Bulrush finds a home in a Florida flood control pond where it helps remove excess nutrients from run off water and provides habitat for birds and wildlife.
There are several species in the sedge family called bulrushes, and they are all pretty similar. Schoenoplectus californicus, the giant or California bulrush, is probably the species most likely to be found at garden nurseries in the southern U.S. The bulrushes are perennial herbaceous monocots, with long triangular stems that usually get around 5-8 ft (1.5-2.4 m) tall; some species considerably taller. The leaves are slender, v-shaped blades sheathed around the long upright stems, and usually quite short. The inflorescence of California bulrush is a bristly reddish brown plume, borne at the top of the stem. Bulrushes grow in dense spreading clones, and have thick, brown rhizomes (underground stems).
Location Schoenoplectus californicus, the California bulrush, is abundant in freshwater marshes from California east to South Carolina and Florida, and throughout South America. It also occurs in the Hawaiian Islands. Other species occur throughout the world, in fresh and brackish waters.
Culture Light: Bulrushes grow in full sun, but some can tolerate some light shade. Moisture: The bulrushes typically grow in the water or at the water's edge. Hardiness: USDA Zones 7-11. There are species of bulrush adapted to all hardiness zones from 3 to 11.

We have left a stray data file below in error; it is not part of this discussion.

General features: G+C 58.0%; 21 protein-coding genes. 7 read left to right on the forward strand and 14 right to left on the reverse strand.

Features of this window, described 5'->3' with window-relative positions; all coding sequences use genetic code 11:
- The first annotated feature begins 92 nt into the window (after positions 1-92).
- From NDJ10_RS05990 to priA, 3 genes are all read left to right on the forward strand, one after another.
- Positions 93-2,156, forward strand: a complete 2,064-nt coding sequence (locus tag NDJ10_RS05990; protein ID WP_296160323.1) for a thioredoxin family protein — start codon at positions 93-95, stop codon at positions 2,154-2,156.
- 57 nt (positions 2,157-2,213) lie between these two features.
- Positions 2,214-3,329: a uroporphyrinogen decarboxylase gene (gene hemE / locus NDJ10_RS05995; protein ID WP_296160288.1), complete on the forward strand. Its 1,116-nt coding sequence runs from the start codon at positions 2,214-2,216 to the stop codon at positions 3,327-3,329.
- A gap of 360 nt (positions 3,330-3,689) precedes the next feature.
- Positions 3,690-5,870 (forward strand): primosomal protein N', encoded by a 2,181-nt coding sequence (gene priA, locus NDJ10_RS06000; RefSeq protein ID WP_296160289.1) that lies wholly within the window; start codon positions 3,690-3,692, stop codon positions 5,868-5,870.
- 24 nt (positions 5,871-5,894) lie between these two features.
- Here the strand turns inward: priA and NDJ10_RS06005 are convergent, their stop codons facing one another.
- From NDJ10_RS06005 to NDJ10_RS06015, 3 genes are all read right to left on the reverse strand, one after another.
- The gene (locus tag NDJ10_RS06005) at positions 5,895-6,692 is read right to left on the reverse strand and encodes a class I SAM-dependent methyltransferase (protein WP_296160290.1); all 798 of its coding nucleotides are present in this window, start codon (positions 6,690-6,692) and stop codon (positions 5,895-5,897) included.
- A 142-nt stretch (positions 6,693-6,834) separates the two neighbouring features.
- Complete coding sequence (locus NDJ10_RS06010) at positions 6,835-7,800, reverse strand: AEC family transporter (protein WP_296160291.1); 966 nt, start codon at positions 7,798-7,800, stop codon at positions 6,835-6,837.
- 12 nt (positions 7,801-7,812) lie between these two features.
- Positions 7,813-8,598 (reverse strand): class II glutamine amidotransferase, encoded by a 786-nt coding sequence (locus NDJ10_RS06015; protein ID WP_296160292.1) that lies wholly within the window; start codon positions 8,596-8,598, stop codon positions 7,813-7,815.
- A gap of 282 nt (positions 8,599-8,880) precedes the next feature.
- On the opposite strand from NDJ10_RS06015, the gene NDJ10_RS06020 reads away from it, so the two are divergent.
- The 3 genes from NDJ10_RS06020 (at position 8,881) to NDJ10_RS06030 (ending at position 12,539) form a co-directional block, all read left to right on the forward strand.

Propagation: The easiest way to propagate these spreading monocots is to divide pieces of the rhizome and replant in shallow water.
The bulrush flower cluster emerges from just below the tip of each stem. Click Here to download a large version (800x600) for a closer look.
Giant bulrush (and other species often called "tule" in California) were used by native Americans for food, roofing, insulation, thatch, bedding, clothing, and many other applications. Young shoots of bulrush can be eaten raw or cooked. The pollen is used as flour to make bread, mush or pancakes. The seeds can ground into a flour as well. The large rhizomes are eaten raw or cooked, much as for cattails, but described as sweeter than cattails. The floating islands of Lake Titicaca, in the South American Andes, and known for the Uros people who live upon them, are made up of interconnected rhizomes from this species of bulrush. Bulrushes along the Nile have proven useful for hiding infant boys from mean pharaohs.
The landscaper uses bulrushes along pond or lake edges as screens or specimen plants. Bulrush is often planted for erosion control, streambank stabilization, wildlife cover and food, and wetland restoration in general. The seeds are eaten by ducks, rails, and many other birds, as well as wetland rodents. I have been known to extract largemouth bass with a taste for plastic worms from bulrush clumps in Florida lakes.
The bulrushes were formerly placed in the genus, Scirpus, and many nurseries still use that name. There are about 14 species of Schoenoplectus in Florida, 80 species worldwide. Several (including species for brackish situations) are available in the nursery trade.